COVID-19 poses significant risks to both mother and baby. Pregnant women are particularly vulnerable to becoming severely ill from COVID-19, and around one in ten pregnant women admitted to hospital with symptoms of COVID-19 require intensive care. One in five pregnant women admitted to hospital with symptoms of COVID-19 gives birth prematurely.
New data from the UK Obstetric Surveillance System (UKOSS), published on medRxiv, show that COVID-19 vaccinations offer effective protection from these risks. This new analysis reports information on all pregnant women admitted with symptoms of confirmed COVID-19 in pregnancy in the UK from the beginning of the pandemic up to 11 July 2021.
The data show:
- 3371 pregnant women have been admitted to hospital with symptomatic COVID-19.
- The severity of women’s illness appears to have become worse; 24% of women admitted in the first wave had moderate or severe disease, compared with 36% with the Alpha variant and 45% with the Delta variant.
- Vaccination data has been collected since 1 February 2021. Of 742 women admitted since that date, only four have received a single dose of vaccine and none have received both doses.
This means that more than 99% of pregnant women admitted to hospital with symptomatic COVID-19 are unvaccinated. In comparison, 60% of the general population admitted to hospital with COVID-19 are unvaccinated. During this time, at least 55,000 pregnant women have received one or more doses of a COVID vaccine in the UK.
Marian Knight, Professor of Maternal and Child Population Health at the Nuffield Department of Population Health, University of Oxford and chief investigator of the study, said, ‘It is extremely good news that so few vaccinated pregnant women have been admitted to hospital with COVID-19. However, it is very concerning that admissions of pregnant women to hospital with COVID-19 are increasing and that pregnant women appear to be more severely affected by the Delta variant of the disease.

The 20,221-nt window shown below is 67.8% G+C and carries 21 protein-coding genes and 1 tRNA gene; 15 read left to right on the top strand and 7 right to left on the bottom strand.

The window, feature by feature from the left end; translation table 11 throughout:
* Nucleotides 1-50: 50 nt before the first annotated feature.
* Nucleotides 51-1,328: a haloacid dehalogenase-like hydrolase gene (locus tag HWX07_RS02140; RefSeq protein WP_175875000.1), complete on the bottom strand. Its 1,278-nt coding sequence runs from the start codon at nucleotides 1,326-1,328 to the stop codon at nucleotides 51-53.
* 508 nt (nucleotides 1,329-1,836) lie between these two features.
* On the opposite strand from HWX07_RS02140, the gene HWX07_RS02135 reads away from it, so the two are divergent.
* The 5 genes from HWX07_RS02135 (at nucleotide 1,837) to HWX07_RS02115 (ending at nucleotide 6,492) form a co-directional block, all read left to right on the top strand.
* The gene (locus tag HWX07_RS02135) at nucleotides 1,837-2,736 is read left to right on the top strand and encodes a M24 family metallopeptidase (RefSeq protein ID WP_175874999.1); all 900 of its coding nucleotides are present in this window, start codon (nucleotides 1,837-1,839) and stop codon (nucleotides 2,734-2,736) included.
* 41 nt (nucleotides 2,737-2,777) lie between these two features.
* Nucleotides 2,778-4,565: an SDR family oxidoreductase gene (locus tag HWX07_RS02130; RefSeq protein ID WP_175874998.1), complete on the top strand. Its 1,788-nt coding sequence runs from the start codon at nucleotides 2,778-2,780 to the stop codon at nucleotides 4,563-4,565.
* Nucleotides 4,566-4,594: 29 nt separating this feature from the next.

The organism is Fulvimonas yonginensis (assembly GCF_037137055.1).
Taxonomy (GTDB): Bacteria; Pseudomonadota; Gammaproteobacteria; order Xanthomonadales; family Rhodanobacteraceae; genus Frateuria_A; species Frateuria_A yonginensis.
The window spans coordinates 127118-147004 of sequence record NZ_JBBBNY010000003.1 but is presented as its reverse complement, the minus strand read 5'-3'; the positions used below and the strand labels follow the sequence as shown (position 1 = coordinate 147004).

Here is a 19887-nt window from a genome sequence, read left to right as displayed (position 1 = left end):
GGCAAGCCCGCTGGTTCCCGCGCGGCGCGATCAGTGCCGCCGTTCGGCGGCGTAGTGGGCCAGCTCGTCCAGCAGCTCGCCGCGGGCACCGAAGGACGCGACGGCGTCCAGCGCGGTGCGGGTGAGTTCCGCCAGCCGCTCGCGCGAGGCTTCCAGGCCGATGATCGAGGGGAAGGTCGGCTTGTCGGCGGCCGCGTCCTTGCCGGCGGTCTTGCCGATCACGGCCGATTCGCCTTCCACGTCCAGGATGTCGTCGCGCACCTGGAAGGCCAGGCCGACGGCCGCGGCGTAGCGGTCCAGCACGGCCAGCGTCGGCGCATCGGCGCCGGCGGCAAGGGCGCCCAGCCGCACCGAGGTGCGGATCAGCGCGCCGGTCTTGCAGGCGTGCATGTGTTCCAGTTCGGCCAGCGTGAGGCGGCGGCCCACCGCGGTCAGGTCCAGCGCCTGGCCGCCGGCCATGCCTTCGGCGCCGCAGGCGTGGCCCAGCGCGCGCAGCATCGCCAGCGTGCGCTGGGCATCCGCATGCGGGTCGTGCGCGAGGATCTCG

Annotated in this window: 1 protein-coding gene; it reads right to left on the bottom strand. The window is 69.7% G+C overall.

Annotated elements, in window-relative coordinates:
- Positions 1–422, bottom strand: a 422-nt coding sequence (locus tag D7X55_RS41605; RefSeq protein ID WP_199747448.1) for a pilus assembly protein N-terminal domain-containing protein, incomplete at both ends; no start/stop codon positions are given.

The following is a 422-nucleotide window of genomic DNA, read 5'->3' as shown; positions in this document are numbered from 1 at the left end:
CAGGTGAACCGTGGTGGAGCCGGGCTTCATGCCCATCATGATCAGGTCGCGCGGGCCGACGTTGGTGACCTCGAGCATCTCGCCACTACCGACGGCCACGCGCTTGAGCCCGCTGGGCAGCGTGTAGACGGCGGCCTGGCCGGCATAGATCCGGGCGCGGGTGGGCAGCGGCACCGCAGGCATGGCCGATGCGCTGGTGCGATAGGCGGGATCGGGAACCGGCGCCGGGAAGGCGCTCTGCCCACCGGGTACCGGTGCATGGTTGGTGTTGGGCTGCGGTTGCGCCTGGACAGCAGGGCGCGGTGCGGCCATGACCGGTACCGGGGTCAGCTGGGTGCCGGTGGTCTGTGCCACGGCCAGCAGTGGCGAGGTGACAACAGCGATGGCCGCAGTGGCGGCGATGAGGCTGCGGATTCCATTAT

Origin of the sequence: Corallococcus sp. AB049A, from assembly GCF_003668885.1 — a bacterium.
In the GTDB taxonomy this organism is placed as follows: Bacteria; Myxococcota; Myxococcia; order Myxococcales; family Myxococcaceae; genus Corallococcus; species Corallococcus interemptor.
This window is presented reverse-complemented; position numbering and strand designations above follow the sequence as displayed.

‘Around 200 pregnant women were admitted to hospital with COVID-19 last week. I cannot emphasise more strongly how important it is for pregnant women to get vaccinated in order to protect both them and their baby. Until they are vaccinated, pregnant women must continue to be extremely attentive to social distancing measures including mask wearing, 2m distancing and meeting outdoors where possible.’
Nicola Vousden, Registrar in Public Health at the Nuffield Department of Population Health and the first author of the study said, ‘Worldwide more than 200,000 pregnant women have now received a COVID vaccine, with more than 50,000 in the UK. This study shows that very few pregnant women are admitted to hospital with COVID-19 after they have received a vaccine. Other studies have shown that women who have received a vaccine pass on antibodies to their babies, so the benefits of vaccination to both pregnant women and their babies are clear.’
The Royal College of Obstetricians and Gynaecologists and the Royal College of Midwives recommend that unvaccinated women who are pregnant or considering pregnancy get their vaccine as soon as possible, and book their second doses once they are eligible.
The study, funded by the National Institute for Health Research (NIHR), showed that women admitted in the Alpha period were more likely to require respiratory support, have pneumonia, and be admitted to intensive care, compared to women admitted in the first wave. Women admitted during the Delta period had a further increase in risk compared to those admitted in the Alpha period, with a greater proportion having pneumonia.
Babies born to mothers in the Alpha period were more likely to require admission for neonatal care compared to the first wave. A similar proportion of babies born to mothers in the Delta period were admitted for neonatal care compared to the Alpha period, but more than half of the mothers admitted during the Delta period have yet to give birth.